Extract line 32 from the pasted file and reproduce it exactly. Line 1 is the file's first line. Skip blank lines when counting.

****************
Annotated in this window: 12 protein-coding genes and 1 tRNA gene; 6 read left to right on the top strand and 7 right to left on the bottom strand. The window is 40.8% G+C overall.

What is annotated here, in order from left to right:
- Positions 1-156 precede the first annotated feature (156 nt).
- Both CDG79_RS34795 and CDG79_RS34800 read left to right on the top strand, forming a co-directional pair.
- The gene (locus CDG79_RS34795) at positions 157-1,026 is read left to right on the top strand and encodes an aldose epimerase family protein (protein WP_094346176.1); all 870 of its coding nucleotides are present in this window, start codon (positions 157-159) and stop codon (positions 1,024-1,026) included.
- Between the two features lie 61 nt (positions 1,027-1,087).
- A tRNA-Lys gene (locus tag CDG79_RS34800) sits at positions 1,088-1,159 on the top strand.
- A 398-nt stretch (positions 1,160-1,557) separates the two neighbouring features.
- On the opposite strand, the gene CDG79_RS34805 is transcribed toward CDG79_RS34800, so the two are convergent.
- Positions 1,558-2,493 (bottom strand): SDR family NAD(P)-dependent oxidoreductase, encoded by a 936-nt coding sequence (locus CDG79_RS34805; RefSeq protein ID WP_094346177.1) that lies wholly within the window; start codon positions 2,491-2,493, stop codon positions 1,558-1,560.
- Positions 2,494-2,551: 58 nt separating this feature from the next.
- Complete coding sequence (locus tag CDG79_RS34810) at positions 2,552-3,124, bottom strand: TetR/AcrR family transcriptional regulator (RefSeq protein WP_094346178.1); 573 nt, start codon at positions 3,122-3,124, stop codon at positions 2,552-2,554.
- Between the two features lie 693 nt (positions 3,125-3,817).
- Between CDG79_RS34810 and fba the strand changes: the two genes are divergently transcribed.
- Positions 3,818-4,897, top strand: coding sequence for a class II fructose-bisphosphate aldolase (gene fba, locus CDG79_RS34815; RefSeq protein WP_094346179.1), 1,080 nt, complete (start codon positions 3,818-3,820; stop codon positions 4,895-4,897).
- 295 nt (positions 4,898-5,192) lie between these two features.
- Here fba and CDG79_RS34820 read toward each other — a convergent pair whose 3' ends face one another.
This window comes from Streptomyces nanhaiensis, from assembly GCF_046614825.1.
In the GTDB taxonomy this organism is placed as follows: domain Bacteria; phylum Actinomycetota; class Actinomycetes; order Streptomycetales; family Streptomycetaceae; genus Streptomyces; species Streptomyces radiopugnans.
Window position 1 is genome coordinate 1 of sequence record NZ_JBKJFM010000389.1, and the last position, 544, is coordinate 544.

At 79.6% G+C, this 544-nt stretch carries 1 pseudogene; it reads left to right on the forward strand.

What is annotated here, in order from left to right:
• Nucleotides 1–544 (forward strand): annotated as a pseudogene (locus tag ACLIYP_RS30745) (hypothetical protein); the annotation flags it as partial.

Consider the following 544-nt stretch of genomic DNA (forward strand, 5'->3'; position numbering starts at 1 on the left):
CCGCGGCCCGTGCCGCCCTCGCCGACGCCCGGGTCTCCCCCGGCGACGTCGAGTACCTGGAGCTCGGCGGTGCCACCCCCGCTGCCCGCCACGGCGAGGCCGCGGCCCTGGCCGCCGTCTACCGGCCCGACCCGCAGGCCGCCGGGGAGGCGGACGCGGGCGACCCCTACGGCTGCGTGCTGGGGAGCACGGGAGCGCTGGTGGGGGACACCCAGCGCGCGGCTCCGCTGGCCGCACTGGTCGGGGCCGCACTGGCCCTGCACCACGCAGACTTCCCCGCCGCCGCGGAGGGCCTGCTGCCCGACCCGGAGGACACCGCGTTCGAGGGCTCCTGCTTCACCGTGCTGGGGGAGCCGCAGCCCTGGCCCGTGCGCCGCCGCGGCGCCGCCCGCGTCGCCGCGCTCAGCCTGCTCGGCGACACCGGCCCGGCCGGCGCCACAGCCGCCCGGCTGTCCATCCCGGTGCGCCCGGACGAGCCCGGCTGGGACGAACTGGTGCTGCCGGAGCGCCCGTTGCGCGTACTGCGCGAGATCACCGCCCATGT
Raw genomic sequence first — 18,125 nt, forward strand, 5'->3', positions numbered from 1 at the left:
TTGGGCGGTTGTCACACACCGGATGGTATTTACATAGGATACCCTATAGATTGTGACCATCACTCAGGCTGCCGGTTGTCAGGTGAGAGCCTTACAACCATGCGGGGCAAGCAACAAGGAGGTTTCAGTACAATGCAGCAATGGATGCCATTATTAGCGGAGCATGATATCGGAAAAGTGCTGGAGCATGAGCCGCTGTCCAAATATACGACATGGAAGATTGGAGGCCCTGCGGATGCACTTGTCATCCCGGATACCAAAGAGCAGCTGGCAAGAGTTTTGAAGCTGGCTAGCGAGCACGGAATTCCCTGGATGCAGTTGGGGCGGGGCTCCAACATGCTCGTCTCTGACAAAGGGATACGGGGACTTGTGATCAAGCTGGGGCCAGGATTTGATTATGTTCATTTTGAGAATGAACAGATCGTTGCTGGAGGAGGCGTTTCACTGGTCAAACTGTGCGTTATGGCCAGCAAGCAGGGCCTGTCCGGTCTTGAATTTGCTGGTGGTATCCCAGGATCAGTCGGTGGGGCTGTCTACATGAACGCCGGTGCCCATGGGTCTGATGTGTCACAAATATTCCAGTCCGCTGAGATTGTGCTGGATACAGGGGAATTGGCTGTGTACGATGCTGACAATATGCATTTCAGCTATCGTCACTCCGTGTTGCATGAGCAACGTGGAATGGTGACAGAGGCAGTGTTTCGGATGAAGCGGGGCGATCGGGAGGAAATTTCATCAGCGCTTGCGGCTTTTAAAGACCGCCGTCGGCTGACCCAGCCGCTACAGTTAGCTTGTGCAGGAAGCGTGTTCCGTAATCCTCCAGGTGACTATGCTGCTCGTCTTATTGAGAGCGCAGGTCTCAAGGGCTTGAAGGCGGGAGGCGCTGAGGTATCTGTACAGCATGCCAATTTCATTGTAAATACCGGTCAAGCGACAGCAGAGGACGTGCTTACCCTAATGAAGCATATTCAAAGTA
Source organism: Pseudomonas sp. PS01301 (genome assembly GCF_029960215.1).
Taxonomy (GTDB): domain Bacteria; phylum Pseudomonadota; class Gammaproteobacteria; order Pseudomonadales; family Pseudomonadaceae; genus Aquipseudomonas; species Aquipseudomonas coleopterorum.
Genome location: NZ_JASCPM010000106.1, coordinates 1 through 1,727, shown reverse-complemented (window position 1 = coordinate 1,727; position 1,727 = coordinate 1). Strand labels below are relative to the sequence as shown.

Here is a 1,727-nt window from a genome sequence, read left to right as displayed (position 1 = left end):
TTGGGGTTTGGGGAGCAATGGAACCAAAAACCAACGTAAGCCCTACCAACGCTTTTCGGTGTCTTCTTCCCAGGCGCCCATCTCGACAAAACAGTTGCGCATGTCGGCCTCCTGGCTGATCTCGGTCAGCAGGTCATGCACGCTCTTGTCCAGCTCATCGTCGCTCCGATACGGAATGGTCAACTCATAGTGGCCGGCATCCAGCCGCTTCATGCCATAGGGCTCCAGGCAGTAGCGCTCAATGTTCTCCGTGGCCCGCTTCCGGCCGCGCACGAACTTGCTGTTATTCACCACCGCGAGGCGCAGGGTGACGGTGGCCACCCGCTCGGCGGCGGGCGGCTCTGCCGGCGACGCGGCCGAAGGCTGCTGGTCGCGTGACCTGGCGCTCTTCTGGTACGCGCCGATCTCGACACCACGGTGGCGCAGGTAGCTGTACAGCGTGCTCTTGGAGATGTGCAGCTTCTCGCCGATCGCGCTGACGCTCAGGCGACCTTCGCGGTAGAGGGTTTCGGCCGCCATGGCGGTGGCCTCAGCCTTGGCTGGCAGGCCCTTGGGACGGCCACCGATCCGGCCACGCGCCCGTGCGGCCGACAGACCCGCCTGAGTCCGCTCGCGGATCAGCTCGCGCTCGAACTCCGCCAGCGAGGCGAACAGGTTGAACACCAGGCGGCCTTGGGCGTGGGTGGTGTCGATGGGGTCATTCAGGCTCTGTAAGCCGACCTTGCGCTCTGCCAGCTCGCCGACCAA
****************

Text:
TTGGGGTTTGGGGAGCAATGGAACCAAAAACCAACGTAAGCCCTACCAACGCTTTTCGGTGTCTTCTTCCCAGGCGCCCATCTCGACAAAACAGTTGCGCATGTCGGCCTCCTGGCTGATCTCGGTCAGCAGGTCATGCACGCTCTTGTCCAGCTCATCGTCGCTCCGATACGGAATGGTCAACTCATAGTGGCCGGCATCCAGCCGCTTCATGCCATAGGGCTCCAGGCAGTAGCGCTCAATGTTCTCCGTGGCCCGCTTCCGGCCGCGCACGAACTTGCTGTTATTCACCACCGCGAGGCGCAGGGTGACGGTGGCCACCCGCTCGGCGGCGGGCGGCTCTGCCGGCGACGCGGCCGAAGGCTGCTGGTCGCGTGACCTGGCGCTCTTCTGGTACGCGCCGATCTCGACACCACGGTGGCGCAGGTAGCTGTACAGCGTGCTCTTGGAGATGTGCAGCTTCTCGCCGATCGCGCTGACGCTCAGGCGACCTTCGCGGTAGAGGGTTTCGGCCGCCATGGCGGTGGCCTCAGCCTTGGCTGGCAGGCCCTTGGGACGGCCACCGATCCGGCCACGCGCCCGTGCGGCCGACAGACCCGCCTGAGTCCGCTCGCGGATCAGCTCGCGCTCGAACTCCGCCAGCGAGGCGAACAGGTTGAACACCAGGCGGCCTTGGGCGTGGGTGGTGTCGATGGGGTCATTCAGGCTCTGTAAGCCGACCTTGCGCTCTGCCAGCTCGCCGACCAA